Yesterday we visited a garment factory shipping a relatively small batch of clothes to a boutique Italian clothing firm. About a year ago a garment factory collapsed outside of Dhaka near Savar, west of the city. That event marked a surge in interest on the part of the international community and western consumers as to the supply chain and conditions of workers for their cheaply imported clothing. Our visit coincided with inspections given by officials from the EU. Both the EU and the US have preferred trading status with Bangladesh, and the Bangladesh government prioritizes exports as a driver of their economy. The factory we visited produced t-shirts and undershirts, spooling thread into cloth before sending it off site to get dyed, and bringing it back for cutting, sewing and packaging. Company offices were onsite, and a small daycare could be found on the second floor. The building was seven or eight stories tall and had an exterior emergency exit (which might pass local code but wouldn’t in the US. Safety and working conditions were on the minds of everyone, students, management, probably the workers too.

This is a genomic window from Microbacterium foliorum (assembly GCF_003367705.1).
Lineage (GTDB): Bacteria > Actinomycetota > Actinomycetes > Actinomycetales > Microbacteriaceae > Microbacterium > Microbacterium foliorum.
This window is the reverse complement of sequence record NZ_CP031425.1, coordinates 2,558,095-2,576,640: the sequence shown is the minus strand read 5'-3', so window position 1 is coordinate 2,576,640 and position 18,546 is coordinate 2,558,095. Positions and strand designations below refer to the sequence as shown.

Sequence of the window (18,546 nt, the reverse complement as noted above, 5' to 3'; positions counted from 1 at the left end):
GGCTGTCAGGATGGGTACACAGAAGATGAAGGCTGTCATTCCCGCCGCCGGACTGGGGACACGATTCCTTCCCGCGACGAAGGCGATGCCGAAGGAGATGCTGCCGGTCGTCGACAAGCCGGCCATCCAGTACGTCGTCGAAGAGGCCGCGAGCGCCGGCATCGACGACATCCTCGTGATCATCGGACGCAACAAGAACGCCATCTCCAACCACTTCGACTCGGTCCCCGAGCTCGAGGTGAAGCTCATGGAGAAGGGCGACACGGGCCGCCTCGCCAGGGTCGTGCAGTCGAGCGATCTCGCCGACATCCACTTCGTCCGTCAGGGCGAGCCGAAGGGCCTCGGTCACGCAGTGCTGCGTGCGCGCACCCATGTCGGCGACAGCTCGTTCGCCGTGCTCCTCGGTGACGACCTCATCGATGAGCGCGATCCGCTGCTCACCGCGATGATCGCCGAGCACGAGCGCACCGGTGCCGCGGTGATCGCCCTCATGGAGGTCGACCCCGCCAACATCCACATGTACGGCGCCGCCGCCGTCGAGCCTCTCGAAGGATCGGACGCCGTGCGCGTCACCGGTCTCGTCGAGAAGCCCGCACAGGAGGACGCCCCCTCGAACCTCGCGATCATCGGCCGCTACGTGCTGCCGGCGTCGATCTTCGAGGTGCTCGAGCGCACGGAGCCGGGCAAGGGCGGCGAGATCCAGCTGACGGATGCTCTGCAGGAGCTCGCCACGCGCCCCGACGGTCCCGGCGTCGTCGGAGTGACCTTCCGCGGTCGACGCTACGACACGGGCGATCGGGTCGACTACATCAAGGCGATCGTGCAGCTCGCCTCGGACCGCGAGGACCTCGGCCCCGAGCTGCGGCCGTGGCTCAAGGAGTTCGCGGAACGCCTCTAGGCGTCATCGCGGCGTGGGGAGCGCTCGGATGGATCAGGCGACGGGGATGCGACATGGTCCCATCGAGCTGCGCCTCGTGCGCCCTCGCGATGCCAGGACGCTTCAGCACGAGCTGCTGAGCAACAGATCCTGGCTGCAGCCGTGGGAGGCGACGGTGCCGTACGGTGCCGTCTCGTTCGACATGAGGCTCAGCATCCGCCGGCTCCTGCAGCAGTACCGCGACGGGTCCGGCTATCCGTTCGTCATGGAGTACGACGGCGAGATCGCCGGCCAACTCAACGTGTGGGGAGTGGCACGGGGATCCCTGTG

On this visit and others throughout this week I have felt that the presence of westerners, each with a camera taking numerous pictures, was oppressive and intrusive. Westerners is not the right word. We as a group represent Americans, Chinese and our Bangladeshi guides. Throughout the trip people seemed either apathetic or genuinely excited about getting their picture taken, but in this particular work session no permission was needed. But it still amazes me how easily a camera can both capture a moment and instantly make the operator feel like a stranger, a foreigner, a tourist.